This humanistic conception of the proletariat is in accord with the ethical thrust of all of Marx's writings, and underpins the subsequent more structurally rigid definitions gleaned from readings of Capital. It suggests that, for Marx, class was a process of becoming, both of the proletariat to maturity, and of humanity to control of its developed capacities forged through the historical process. It was not (as it subsequently became in the so-called boundary debate (see CONTRADICTORY CLASS LOCATION)) the application of rigid formulae or criteria based upon relationships to the means of production, or productive (of surplus value) versus unproductive labour distinction, or supervisory and managerial hierarchies of control or autonomy. These exercises only succeeded in identifying an ever-diminishing category of those who were meant (in Marxist theory) to be growing in size, scope, and intensity.
There are, according to Marx, historical factors which propel the proletariat to take up its historical task. The combination of capital creates for the mass of workers a common situation and common interests. The commodity fetishism, which stands in the way of the individual's attempts to gain true control over his or her ‘social interconnectedness’, is overcome through the multi-dimensional concomitant processes associated with the intensification of the class struggle, the emergence of class consciousness, and its transfer into class action. As the proletariat emerges victorious, on the wings of the proletarian dictatorship, it not only regains political control over the state but also economic and eventually moral control over its productive life-processes.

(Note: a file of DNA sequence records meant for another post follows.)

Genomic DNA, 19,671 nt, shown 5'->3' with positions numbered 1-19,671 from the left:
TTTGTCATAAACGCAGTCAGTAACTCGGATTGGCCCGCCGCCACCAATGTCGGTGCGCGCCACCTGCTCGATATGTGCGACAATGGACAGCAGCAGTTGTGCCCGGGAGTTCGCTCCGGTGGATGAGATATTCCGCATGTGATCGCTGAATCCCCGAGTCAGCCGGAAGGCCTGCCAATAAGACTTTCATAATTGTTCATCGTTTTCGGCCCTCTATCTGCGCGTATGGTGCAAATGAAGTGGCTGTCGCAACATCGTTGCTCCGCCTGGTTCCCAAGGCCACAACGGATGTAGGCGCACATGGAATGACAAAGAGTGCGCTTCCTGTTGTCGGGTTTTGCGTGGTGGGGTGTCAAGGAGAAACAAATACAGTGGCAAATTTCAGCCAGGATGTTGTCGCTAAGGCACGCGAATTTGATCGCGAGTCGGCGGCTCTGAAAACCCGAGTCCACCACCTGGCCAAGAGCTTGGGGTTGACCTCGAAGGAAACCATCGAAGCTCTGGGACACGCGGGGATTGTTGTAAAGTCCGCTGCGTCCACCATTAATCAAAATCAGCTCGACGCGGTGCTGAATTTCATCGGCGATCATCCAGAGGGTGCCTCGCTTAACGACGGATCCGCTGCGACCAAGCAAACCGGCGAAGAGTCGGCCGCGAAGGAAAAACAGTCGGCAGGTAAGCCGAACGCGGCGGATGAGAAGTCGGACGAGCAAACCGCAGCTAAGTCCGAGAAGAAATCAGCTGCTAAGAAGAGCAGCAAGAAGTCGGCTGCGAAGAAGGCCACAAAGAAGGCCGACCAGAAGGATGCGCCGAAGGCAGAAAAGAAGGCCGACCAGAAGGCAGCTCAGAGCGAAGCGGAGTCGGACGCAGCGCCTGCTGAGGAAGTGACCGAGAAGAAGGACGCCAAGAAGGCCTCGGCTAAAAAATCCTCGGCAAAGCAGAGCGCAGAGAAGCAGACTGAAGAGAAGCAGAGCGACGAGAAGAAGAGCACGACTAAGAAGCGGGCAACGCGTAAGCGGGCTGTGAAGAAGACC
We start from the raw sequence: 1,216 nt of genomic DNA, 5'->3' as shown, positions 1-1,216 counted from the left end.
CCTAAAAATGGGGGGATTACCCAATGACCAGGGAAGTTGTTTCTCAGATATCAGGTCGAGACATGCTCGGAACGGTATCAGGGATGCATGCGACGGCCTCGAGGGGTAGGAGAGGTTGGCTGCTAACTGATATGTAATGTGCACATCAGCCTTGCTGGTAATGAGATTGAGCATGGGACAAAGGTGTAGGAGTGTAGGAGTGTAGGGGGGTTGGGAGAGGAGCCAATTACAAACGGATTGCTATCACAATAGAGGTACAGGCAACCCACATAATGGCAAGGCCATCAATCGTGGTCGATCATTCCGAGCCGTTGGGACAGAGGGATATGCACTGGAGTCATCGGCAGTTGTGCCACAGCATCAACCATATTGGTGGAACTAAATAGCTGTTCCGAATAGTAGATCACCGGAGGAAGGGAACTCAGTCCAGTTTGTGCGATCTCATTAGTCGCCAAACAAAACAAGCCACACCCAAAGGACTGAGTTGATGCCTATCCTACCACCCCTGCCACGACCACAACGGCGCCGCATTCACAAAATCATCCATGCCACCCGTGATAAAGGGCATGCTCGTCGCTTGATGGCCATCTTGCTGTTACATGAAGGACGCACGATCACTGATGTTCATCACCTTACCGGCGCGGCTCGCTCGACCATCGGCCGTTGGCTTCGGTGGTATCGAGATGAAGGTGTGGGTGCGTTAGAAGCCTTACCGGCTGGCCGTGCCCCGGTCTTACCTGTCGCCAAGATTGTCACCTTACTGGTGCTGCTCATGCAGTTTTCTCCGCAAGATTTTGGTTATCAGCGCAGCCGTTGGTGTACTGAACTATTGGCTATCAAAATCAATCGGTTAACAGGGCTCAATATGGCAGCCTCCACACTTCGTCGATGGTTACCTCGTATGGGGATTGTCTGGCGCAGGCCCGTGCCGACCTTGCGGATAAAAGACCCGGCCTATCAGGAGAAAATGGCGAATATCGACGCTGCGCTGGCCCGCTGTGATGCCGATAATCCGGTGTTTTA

This image of the proletariat contained in Marx can only be accepted if the premisses spelled out in his ethical writings are likewise taken on board: that is, that labour-power defines humanity, its relationship to nature, and the eventual goals of human development. However, if the proletariat is taken as a paradigm of the human condition at large, then its members continue to be with us in various forms, be it as underclass or racialized minorities, and seem likely to be so for a long time to come.